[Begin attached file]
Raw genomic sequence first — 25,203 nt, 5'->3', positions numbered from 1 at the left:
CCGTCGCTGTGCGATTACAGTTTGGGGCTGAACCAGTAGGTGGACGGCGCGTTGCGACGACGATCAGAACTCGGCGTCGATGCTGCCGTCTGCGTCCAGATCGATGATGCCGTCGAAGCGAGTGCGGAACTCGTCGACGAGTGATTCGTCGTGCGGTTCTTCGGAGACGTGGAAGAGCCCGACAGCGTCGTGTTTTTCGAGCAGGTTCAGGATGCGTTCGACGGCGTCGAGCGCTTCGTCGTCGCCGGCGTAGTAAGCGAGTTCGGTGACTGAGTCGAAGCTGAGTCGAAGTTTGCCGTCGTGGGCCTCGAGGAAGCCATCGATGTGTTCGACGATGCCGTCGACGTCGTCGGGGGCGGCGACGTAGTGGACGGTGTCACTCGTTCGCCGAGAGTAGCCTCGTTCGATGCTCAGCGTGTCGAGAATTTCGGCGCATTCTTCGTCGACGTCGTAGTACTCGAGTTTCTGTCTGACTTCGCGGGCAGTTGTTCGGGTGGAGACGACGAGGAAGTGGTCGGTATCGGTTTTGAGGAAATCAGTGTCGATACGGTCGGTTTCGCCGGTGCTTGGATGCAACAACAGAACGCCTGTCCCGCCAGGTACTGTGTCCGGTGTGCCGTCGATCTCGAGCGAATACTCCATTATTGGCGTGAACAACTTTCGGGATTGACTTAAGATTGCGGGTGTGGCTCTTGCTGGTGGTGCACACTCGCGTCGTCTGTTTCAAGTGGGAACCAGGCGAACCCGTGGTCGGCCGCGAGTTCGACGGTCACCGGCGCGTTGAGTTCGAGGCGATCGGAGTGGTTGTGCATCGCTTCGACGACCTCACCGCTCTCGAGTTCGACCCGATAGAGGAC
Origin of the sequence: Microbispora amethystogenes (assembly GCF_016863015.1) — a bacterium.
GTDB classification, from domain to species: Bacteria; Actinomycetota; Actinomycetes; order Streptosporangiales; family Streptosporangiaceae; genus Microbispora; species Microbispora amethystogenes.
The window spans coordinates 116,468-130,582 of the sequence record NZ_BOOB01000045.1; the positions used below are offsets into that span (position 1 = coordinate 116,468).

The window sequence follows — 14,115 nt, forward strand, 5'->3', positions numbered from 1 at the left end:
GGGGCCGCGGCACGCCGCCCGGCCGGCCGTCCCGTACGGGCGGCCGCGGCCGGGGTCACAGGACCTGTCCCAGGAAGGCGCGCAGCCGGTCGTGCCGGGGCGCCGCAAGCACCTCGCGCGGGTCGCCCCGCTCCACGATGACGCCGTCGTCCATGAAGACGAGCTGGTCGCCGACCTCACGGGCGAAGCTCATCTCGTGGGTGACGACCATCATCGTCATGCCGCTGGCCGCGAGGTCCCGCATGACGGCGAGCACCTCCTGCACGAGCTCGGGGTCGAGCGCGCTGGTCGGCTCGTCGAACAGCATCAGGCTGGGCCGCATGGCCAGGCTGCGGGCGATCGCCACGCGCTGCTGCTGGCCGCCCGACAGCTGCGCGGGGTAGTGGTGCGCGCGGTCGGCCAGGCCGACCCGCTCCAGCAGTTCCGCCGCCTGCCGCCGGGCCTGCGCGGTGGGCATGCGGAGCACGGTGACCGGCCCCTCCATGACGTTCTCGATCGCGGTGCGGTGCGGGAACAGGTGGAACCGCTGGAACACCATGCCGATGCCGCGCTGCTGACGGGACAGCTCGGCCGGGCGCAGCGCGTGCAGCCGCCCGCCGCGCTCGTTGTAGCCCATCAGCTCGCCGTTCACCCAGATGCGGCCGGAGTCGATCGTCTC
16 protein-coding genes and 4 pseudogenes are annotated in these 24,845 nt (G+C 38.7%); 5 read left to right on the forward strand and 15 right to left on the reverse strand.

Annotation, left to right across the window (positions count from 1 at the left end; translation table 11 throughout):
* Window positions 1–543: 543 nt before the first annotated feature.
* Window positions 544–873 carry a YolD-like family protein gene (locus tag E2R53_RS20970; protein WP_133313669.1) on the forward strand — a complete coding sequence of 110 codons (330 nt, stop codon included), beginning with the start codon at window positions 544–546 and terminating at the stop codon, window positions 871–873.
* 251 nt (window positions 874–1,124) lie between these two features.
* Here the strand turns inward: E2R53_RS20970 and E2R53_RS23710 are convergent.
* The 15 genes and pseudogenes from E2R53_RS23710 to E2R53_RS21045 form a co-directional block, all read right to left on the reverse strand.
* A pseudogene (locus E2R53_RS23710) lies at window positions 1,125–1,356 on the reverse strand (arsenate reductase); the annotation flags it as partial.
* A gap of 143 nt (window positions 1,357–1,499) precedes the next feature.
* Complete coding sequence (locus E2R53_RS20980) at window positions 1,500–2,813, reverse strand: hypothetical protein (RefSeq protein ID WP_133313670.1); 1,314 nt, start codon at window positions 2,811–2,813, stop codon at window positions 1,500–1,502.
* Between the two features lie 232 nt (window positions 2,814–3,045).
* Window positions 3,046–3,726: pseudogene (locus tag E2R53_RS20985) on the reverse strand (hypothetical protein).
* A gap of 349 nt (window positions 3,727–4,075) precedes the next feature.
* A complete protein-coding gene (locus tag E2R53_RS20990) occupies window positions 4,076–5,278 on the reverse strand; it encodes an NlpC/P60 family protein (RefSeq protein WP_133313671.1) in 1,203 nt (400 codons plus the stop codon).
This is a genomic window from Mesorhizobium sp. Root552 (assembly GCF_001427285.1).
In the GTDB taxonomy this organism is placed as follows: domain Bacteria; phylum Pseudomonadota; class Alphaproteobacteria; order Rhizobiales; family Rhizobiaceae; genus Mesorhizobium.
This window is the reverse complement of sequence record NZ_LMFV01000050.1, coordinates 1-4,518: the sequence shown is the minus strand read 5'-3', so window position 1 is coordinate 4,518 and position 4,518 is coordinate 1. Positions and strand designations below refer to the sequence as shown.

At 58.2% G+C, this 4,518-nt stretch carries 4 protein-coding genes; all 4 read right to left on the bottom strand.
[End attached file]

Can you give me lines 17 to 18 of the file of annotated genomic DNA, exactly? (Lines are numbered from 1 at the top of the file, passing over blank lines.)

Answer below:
* Complete coding sequence (locus E2R53_RS20980) at window positions 1,500–2,813, reverse strand: hypothetical protein (RefSeq protein ID WP_133313670.1); 1,314 nt, start codon at window positions 2,811–2,813, stop codon at window positions 1,500–1,502.
* Between the two features lie 232 nt (window positions 2,814–3,045).